How Did Most Improved Player Candidates Fare in March Madness?

andredrummondIt’s March Madness, and that can only mean one thing.

I just spent the past 48 hours writing three paragraphs on all 68 teams in the NCAA Tournament for my blog, RoundballDaily.com. If I have to hit the parentheses button one more time, I’m going to lose my index finger (I put a lot of the stats in parentheses). Dammit.

In the spirit of the Big Dance, I’ve decided to take a trip down memory lane and reminisce about the greatest March Madness moments from each of our Most Improved Player candidates. Lord knows it’s a better idea than putting them all into a fake tournament.

So without further paragraphs, let’s take a look at each player and how they fared in March Madness:

Goran Dragic: OK, bad start. Dragic didn’t play college basketball because he’s from Slovenia. But if he had, I think he would’ve gone to St. Mary’s, and led them to the Sweet 16. There, his Gaels would have gotten hosed on every call and subsequently lost to an overseeded Duke team led by a bunch of future crappy NBA players. I think Jay Bilas would have described him as a “really good” point guard with “excellent ball skills.”

Andre Drummond: UConn was a disaster the only year Drummond was there. The Huskies lost to Iowa State in their first game and Jim Calhoun’s last one. Andre averaged 10 points, 7.6 rebounds and 4.6 Calhoun Panic Attacks per game that season. He was way too talented for those numbers.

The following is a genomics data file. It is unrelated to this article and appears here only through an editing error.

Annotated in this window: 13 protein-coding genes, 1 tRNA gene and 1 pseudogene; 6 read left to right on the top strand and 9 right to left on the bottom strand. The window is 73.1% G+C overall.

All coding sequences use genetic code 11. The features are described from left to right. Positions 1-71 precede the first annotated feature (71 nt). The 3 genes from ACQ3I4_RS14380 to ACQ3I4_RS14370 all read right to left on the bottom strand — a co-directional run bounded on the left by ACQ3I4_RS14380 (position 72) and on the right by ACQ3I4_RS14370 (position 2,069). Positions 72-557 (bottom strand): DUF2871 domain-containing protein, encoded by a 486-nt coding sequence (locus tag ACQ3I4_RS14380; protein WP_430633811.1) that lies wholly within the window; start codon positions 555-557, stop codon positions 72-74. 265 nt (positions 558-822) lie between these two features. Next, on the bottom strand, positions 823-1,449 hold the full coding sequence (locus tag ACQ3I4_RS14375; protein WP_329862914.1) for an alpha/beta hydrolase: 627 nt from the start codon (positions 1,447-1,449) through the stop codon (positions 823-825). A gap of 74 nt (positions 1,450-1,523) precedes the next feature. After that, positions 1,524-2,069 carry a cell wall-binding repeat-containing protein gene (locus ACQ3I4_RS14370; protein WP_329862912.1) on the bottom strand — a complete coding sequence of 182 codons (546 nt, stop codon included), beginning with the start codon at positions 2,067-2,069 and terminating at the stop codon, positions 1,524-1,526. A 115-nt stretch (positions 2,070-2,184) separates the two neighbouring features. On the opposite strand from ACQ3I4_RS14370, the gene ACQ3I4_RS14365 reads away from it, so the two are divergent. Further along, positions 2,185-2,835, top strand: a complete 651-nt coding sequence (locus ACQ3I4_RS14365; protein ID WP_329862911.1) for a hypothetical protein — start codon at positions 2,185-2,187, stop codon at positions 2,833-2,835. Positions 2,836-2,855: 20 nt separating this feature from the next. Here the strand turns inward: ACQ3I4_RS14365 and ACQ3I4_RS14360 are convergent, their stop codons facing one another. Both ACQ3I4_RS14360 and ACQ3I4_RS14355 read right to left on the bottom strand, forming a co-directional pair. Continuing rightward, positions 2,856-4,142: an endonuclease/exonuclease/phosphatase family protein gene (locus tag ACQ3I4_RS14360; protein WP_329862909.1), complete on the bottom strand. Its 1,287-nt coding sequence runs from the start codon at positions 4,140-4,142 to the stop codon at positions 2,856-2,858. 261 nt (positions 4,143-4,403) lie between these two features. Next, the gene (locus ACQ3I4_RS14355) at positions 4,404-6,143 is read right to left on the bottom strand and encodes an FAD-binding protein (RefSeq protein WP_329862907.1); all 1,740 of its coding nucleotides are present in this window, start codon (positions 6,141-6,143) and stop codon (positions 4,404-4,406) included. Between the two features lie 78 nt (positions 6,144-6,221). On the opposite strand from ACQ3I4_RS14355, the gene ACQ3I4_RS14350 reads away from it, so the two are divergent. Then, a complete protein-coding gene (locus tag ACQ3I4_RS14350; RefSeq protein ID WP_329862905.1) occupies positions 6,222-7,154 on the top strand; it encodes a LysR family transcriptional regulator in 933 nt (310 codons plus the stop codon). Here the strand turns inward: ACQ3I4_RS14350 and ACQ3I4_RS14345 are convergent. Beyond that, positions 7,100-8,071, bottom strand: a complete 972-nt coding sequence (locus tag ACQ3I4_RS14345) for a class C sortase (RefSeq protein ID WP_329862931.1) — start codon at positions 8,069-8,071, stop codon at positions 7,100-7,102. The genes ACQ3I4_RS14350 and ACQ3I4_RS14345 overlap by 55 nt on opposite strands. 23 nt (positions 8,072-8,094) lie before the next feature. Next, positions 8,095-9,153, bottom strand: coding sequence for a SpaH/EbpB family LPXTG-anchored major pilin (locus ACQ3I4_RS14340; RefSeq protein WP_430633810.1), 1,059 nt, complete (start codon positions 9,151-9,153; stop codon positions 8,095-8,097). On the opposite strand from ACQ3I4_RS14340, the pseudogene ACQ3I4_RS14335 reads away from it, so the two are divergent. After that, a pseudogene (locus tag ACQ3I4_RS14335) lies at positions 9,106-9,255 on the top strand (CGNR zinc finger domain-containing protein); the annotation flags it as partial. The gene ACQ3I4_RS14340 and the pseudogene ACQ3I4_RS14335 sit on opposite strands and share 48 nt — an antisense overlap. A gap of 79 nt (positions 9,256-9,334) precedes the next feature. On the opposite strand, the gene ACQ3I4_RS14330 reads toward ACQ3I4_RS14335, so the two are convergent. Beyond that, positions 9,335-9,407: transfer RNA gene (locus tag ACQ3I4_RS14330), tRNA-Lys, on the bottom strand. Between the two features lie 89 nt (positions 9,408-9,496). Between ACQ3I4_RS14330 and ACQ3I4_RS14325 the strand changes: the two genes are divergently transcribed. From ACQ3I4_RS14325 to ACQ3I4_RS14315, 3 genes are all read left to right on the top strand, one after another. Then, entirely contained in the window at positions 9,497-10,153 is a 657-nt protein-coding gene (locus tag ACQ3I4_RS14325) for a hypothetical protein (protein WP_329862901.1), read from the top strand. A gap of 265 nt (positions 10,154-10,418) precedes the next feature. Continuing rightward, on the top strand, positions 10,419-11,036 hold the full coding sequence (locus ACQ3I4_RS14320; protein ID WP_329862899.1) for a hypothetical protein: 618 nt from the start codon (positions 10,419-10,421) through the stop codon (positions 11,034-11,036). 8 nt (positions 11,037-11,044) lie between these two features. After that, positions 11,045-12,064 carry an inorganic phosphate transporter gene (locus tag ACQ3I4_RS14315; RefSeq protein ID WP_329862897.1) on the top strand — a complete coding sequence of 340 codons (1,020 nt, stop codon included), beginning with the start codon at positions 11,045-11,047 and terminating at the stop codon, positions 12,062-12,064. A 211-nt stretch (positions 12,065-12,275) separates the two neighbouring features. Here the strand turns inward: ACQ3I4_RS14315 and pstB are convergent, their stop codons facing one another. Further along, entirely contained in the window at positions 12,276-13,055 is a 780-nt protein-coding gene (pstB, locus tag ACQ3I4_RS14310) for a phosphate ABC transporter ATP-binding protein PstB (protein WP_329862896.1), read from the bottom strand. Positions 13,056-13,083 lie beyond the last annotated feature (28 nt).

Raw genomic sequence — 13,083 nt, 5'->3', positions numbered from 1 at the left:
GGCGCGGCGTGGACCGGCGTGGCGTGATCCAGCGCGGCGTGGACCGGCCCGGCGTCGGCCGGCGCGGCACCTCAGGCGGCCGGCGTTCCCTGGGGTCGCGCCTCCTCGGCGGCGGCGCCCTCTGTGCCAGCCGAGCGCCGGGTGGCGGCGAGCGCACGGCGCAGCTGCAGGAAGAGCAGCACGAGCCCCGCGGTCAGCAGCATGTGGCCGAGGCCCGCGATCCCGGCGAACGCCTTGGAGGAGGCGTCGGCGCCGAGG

Lance Stephenson: He played one season at Cincinnati, which didn’t make The Dance. “Born Ready” was probably outstanding in the NIT, even though the Bearcats bowed out in the second round.

Anthony Davis: The ‘Brow is the clear winner here. He’s a college legend for his ridiculously successful freshman year at Kentucky in 2012. Davis won the National Freshman of the Year, Defensive Player of the Year and Player of the Year awards. He also won the national championship and ended up as the No. 1 overall pick in the draft, something no one else in NCAA history has done. Other than that, he sucked.

DeAndre Jordan: A Jordan-led Texas A&M team almost upset Russell Westbrook and Kevin Love’s UCLA squad in 2008, falling 53-49, in a second-round heartbreaker. I can remember Jordan holding onto his shorts in the lane as the camera panned to him immediately after the buzzer sounded. It was a heck of an effort. Jordan only spent one season at A&M and averaged just 7.9 points, 6.0 rebounds and 1.3 blocks.

Isaiah Thomas: The Hustlin’ Husky was a star at Washington, where he played in the Big Dance each of the three years he was there. UW hasn’t been back since. The best tourney moment for Thomas had to be when he led the 11th-seeded Huskies to the Sweet 16 in 2011. That Washington team manhandled Darrington Hobson and No. 3 New Mexico, 82-64, in the second round.

Well…that was fun, wasn’t it?

And the best part? No Rony Seikaly Region.

On to the rankings.

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